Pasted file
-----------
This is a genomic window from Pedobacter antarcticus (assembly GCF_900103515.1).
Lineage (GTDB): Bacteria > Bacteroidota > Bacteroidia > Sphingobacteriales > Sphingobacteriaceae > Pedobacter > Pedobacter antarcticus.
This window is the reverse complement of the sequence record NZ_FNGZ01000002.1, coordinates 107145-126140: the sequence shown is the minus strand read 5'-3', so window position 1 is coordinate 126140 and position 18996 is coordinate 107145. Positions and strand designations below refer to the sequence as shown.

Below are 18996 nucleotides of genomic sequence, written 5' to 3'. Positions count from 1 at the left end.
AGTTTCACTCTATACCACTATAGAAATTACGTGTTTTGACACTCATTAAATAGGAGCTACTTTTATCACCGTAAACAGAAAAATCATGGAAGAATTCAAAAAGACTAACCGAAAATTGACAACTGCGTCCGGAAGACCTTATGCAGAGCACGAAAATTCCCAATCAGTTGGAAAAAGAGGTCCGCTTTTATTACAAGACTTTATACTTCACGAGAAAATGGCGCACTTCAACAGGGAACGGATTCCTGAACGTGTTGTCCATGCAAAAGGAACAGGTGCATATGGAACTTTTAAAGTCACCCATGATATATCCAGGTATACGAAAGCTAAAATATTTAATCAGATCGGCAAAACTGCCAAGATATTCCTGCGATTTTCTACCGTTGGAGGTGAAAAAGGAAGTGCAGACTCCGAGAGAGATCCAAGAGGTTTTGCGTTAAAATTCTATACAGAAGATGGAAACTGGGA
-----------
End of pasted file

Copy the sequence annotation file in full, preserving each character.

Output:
This is a genomic window from Pedobacter antarcticus (assembly GCF_900103515.1).
Lineage (GTDB): Bacteria > Bacteroidota > Bacteroidia > Sphingobacteriales > Sphingobacteriaceae > Pedobacter > Pedobacter antarcticus.
This window is the reverse complement of the sequence record NZ_FNGZ01000002.1, coordinates 107145-126140: the sequence shown is the minus strand read 5'-3', so window position 1 is coordinate 126140 and position 18996 is coordinate 107145. Positions and strand designations below refer to the sequence as shown.

Below are 18996 nucleotides of genomic sequence, written 5' to 3'. Positions count from 1 at the left end.
AGTTTCACTCTATACCACTATAGAAATTACGTGTTTTGACACTCATTAAATAGGAGCTACTTTTATCACCGTAAACAGAAAAATCATGGAAGAATTCAAAAAGACTAACCGAAAATTGACAACTGCGTCCGGAAGACCTTATGCAGAGCACGAAAATTCCCAATCAGTTGGAAAAAGAGGTCCGCTTTTATTACAAGACTTTATACTTCACGAGAAAATGGCGCACTTCAACAGGGAACGGATTCCTGAACGTGTTGTCCATGCAAAAGGAACAGGTGCATATGGAACTTTTAAAGTCACCCATGATATATCCAGGTATACGAAAGCTAAAATATTTAATCAGATCGGCAAAACTGCCAAGATATTCCTGCGATTTTCTACCGTTGGAGGTGAAAAAGGAAGTGCAGACTCCGAGAGAGATCCAAGAGGTTTTGCGTTAAAATTCTATACAGAAGATGGAAACTGGGA